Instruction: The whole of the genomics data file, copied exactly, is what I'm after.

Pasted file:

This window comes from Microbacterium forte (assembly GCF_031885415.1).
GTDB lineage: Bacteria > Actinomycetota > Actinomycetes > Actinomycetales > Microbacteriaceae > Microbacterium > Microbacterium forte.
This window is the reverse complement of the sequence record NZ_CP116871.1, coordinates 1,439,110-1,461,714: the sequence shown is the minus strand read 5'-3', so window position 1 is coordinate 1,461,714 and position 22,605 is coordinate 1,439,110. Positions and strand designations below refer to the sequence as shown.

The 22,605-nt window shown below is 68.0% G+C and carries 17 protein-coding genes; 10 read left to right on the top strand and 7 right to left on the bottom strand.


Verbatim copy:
This window comes from Microbacterium forte (assembly GCF_031885415.1).
GTDB lineage: Bacteria > Actinomycetota > Actinomycetes > Actinomycetales > Microbacteriaceae > Microbacterium > Microbacterium forte.
This window is the reverse complement of the sequence record NZ_CP116871.1, coordinates 1,439,110-1,461,714: the sequence shown is the minus strand read 5'-3', so window position 1 is coordinate 1,461,714 and position 22,605 is coordinate 1,439,110. Positions and strand designations below refer to the sequence as shown.

The 22,605-nt window shown below is 68.0% G+C and carries 17 protein-coding genes; 10 read left to right on the top strand and 7 right to left on the bottom strand.